Step 1: With the patient’s head in a neutral position, the transducer was placed in the midline of suprahyoid region in sagittal plane, as shown in Figure 1a, and adjusted to bring the hyoid bone, muscles of the floor of the mouth (geniohyoid and mylohyoid), the entire tongue and mentum in a single frame (Figure 1b). The following parameters were measured.

Tongue thickness was measured at the base of tongue (TTB) and at a maximum vertical distance (TTM), from the tongue’s dorsum to the geniohyoid muscle’s dorsum.

Skin-to-tongue distance was measured at the base of tongue (STDB), and a maximum vertical distance (STDM), from the dorsum of the tongue to the skin surface.

The hyomental distance also measured in a neutral position (HMDN) from the hyoid bone’s upper border to the mentum’s lower border.

Step 2: The patient’s head was extended (Figure 2a) without changing the probe position. Hyomental distance in extension (HMDE) was measured from hyoid bone’s upper border to mentum’s lower border (Figure 2b).

Step 3: With the head back in a neutral position, the transducer was slowly moved caudally in the midline to the infrahyoid region, keeping the hyoid bone in frame (Figure 3a), to trace the entire length of epiglottis, which appeared as a hypoechoic structure with hyperechoic air-mucosa interface on its posterior surface. Distance from skin to epiglottis (DSE) was measured just below the hyoid bone from skin surface to the posterior surface of epiglottis (Figure 3b).

On the day of surgery, standard institutional protocols were followed for induction of general anaesthesia with ET intubation done by an independent conventionally trained anaesthesiologist with more than 5 years of experience using Macintosh laryngoscopes of appropriate size blinded to preoperative airway sonography findings. The CL grading was noted.15

For each case, the study’s end point was the difficulty in laryngoscopy judged by the CL grading, where Grades 1 or 2 and Grades 3 or 4 were considered easy and DL, respectively. The demographic, clinical and Airway-USG parameters were compared between easy and DL patients.

Statistical Analysis

Based on previous studies, the sensitivity of USG parameters was reported from 65% to 85% (average 75%) and clinical screening tests was reported from 20-62% (average 41%).16,17 To estimate at least 30% higher sensitivity of USG over clinical parameters with 80% power to detect this change, considering a prevalence of 9.5% to 12% (average of 11) DL for the Indian population, with 95% confidence interval (CI), the estimated sample size calculated using PASS software was 200. We assumed an attrition rate of 10% and calculated the final sample size as 220 patients.

Data was entered, cleaned, and coded in Microsoft Excel 2013. Data was analysed using IBM Statistical Package for the Social Sciences version 23. The Shapiro-Wilk method was used to test the distribution normalcy of numerical variables and presented as mean [standard deviation (SD)] when normally distributed, while non-normally distributed variables presented as median [interquartile range (IQR)]. Categorical variables were expressed as absolute numbers and percentages. Ratios were expressed as values and their 95% CI.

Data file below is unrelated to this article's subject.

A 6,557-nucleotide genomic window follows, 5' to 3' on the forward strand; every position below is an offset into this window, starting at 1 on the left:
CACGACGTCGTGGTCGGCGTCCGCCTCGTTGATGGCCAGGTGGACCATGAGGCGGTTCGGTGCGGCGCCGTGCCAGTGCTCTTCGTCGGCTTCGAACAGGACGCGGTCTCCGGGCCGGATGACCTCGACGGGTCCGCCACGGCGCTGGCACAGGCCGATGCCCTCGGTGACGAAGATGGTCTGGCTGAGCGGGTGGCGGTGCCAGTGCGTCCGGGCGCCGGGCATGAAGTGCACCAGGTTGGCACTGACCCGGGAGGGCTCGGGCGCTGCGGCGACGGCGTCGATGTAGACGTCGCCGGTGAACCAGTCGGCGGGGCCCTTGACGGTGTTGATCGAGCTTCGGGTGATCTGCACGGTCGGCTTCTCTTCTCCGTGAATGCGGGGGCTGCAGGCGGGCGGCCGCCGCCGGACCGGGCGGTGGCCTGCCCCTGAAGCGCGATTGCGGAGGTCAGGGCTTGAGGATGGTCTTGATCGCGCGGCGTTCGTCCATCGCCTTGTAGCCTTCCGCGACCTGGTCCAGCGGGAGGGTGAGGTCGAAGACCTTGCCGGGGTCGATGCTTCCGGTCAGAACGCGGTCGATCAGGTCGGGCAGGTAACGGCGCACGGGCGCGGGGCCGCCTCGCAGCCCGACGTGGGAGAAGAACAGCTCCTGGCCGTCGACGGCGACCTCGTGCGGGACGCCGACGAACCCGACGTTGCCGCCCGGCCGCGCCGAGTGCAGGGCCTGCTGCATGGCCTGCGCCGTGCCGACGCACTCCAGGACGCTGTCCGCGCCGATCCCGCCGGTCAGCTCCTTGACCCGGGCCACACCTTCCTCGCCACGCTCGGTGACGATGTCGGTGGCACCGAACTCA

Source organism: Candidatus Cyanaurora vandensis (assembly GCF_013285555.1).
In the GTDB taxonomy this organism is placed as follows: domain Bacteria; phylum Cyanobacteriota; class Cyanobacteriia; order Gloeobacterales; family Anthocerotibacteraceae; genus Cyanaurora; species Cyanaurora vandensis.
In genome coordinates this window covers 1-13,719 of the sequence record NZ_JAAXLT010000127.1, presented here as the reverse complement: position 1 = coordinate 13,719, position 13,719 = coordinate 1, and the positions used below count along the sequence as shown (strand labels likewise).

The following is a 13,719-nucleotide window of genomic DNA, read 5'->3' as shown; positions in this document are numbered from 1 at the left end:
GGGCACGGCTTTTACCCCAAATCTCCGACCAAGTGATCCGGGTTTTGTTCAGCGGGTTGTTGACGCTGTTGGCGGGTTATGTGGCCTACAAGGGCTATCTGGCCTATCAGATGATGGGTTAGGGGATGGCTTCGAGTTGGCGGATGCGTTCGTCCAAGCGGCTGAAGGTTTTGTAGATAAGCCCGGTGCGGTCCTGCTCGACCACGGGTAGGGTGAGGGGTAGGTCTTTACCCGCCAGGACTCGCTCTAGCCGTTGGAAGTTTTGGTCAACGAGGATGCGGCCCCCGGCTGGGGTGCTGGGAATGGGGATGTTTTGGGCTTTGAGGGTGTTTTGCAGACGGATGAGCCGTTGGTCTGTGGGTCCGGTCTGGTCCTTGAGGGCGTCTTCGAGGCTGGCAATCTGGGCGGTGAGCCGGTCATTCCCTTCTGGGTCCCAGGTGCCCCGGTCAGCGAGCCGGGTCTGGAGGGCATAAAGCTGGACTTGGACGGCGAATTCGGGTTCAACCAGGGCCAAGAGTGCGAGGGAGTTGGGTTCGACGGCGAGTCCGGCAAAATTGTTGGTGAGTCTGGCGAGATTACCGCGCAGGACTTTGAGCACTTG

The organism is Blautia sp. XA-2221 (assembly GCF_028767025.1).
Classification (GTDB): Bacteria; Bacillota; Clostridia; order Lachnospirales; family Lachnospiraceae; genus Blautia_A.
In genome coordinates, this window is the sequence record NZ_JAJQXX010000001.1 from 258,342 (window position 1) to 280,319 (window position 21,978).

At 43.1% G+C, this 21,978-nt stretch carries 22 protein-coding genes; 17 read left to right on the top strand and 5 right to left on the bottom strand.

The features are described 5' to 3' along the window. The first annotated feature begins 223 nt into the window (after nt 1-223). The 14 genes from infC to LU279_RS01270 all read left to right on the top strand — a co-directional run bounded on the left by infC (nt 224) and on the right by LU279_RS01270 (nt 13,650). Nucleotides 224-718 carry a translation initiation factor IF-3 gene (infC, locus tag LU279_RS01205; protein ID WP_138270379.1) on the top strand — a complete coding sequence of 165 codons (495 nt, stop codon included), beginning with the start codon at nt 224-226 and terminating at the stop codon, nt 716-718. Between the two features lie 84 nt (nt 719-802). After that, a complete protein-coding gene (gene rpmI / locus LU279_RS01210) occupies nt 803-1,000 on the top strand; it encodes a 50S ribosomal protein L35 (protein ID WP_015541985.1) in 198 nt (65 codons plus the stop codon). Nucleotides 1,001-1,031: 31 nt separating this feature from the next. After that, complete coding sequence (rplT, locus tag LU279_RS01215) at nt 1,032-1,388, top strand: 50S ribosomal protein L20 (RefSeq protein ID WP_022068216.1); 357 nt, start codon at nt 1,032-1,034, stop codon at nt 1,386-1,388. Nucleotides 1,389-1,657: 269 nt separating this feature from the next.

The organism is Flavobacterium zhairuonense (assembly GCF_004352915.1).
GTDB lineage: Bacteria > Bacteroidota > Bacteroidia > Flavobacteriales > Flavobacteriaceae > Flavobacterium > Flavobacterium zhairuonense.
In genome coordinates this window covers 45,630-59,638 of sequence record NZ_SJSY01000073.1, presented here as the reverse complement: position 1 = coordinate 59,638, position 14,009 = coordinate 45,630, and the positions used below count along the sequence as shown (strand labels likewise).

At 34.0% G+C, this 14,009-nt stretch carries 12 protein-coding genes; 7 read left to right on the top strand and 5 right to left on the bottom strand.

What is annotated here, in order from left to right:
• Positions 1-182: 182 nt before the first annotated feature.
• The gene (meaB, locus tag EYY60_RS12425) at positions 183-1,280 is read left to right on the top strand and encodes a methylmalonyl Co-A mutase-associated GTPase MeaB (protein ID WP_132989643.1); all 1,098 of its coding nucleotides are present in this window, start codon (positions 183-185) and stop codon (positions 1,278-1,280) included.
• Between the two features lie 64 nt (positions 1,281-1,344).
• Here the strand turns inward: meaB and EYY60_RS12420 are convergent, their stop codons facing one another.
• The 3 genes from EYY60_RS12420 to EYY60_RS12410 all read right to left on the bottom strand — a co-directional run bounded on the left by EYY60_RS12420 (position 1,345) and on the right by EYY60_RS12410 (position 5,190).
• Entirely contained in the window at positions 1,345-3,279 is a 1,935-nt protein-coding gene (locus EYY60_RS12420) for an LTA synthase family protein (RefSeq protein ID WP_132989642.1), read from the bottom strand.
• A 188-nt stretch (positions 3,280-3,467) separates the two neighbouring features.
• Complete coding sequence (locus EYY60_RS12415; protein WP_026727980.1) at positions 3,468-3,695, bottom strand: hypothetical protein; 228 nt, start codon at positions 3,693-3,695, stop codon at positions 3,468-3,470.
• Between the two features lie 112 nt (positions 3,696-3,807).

Pearson’s chi-square and Fisher’s exact tests were used as significance tests for the association between categorical variables. Using Levene’s test for equality of variances, numerical variables were checked for homogeneity between the difficult and easy laryngoscopy groups. Independent samples t-test and ANOVA test were used as tests of significance for homogenous numerical variables, while Mann-Whitney U test was used as test of significance for non-homogenous numerical variables. Correlation analysis was performed using the Pearson test. Receiver operating characteristic (ROC) curves were plotted and optimal cut-off values were determined using Youden’s index.

Four derived parameters were calculated from the measured values.

Hyomental distance ratio (HMDR) is defined as the ratio of HMDE divided by HMDN head position.

Delta_HMD is defined as percentage change in Hyomental distance during Occipito-Atlanto-Axial joint (Neck) extension.


R1 defined as ratio of tongue thickness (TTM) to skin to tongue distance (STDM) at maximum tongue width.

R2 defined as ratio of tongue thickness (TTB) to skin to tongue distance (STDB) at base of the tongue.

“Difficult Laryngoscopy Prediction (DLP)” Scoring System

Since DL is influenced by complex upper airway anatomy, a composite DLP score was developed using statistically significant USG parameters measuring different static and dynamic upper airway components. Diagnostic parameters such as sensitivity, specificity, positive predictive value (PPV), negative predictive value (NPV), likelihood ratio (LR) and diagnostic accuracy were calculated for individual and composite parameters using open-epi software.


During the study period, 280 patients were assessed for eligibility, 220 patients were enrolled, and data analysis was possible in 217 patients. (Figure 4). The median age of this study population was 37 (IQR: 22) years, 60% of them female. The study included general surgical (25.8%), gynecological (17.1%), neuro-surgical (13.8%) and onco-surgical (10.6%) patients operated under general anaesthesia. We observed an 8.8% incidence of DL (19/217). The measured and derived sonographic parameters were noted to have a normal distribution, and homogenous variance except TTB, STDB and R2.

Association of DL with Demographic and Clinical Airway Parameters

Patients with DL were observed to have higher age [43 (IQR: 16) years vs 36 (IQR: 20) years, P=0.002] and BMI [26.62±3.13 (95% CI: 25.11-27.12) kg m2-1 vs 22.77±3.91 (95% CI: 22.31-23.31) kg m2-1, P=0.002] in comparison to those with easy laryngoscopy.